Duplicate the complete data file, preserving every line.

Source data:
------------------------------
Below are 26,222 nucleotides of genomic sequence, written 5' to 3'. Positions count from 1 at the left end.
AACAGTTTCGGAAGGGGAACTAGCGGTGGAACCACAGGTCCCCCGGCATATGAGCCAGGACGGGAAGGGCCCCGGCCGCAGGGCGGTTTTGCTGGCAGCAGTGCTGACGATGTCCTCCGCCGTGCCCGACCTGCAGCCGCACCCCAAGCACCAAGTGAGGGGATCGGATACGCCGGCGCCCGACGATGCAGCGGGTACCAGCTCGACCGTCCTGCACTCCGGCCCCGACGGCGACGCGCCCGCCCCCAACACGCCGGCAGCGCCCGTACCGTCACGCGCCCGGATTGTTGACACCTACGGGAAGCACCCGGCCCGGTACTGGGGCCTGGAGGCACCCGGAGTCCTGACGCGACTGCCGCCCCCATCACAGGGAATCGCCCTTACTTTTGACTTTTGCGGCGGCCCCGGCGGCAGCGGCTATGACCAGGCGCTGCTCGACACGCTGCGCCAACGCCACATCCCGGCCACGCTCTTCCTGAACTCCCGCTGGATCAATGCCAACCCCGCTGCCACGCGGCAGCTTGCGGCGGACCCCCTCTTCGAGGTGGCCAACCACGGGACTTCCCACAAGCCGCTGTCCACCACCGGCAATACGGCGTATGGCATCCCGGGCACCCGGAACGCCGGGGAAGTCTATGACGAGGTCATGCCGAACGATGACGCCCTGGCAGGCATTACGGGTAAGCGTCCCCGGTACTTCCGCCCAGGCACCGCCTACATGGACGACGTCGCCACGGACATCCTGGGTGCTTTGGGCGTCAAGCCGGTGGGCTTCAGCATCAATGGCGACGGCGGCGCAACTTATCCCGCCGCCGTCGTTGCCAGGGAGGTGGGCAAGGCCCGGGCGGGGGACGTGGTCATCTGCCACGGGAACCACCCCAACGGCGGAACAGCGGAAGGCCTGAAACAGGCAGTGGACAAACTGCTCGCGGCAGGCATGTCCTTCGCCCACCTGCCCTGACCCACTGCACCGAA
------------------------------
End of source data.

Below are 26,222 nucleotides of genomic sequence, written 5' to 3'. Positions count from 1 at the left end.
AACAGTTTCGGAAGGGGAACTAGCGGTGGAACCACAGGTCCCCCGGCATATGAGCCAGGACGGGAAGGGCCCCGGCCGCAGGGCGGTTTTGCTGGCAGCAGTGCTGACGATGTCCTCCGCCGTGCCCGACCTGCAGCCGCACCCCAAGCACCAAGTGAGGGGATCGGATACGCCGGCGCCCGACGATGCAGCGGGTACCAGCTCGACCGTCCTGCACTCCGGCCCCGACGGCGACGCGCCCGCCCCCAACACGCCGGCAGCGCCCGTACCGTCACGCGCCCGGATTGTTGACACCTACGGGAAGCACCCGGCCCGGTACTGGGGCCTGGAGGCACCCGGAGTCCTGACGCGACTGCCGCCCCCATCACAGGGAATCGCCCTTACTTTTGACTTTTGCGGCGGCCCCGGCGGCAGCGGCTATGACCAGGCGCTGCTCGACACGCTGCGCCAACGCCACATCCCGGCCACGCTCTTCCTGAACTCCCGCTGGATCAATGCCAACCCCGCTGCCACGCGGCAGCTTGCGGCGGACCCCCTCTTCGAGGTGGCCAACCACGGGACTTCCCACAAGCCGCTGTCCACCACCGGCAATACGGCGTATGGCATCCCGGGCACCCGGAACGCCGGGGAAGTCTATGACGAGGTCATGCCGAACGATGACGCCCTGGCAGGCATTACGGGTAAGCGTCCCCGGTACTTCCGCCCAGGCACCGCCTACATGGACGACGTCGCCACGGACATCCTGGGTGCTTTGGGCGTCAAGCCGGTGGGCTTCAGCATCAATGGCGACGGCGGCGCAACTTATCCCGCCGCCGTCGTTGCCAGGGAGGTGGGCAAGGCCCGGGCGGGGGACGTGGTCATCTGCCACGGGAACCACCCCAACGGCGGAACAGCGGAAGGCCTGAAACAGGCAGTGGACAAACTGCTCGCGGCAGGCATGTCCTTCGCCCACCTGCCCTGACCCACTGCACCGAA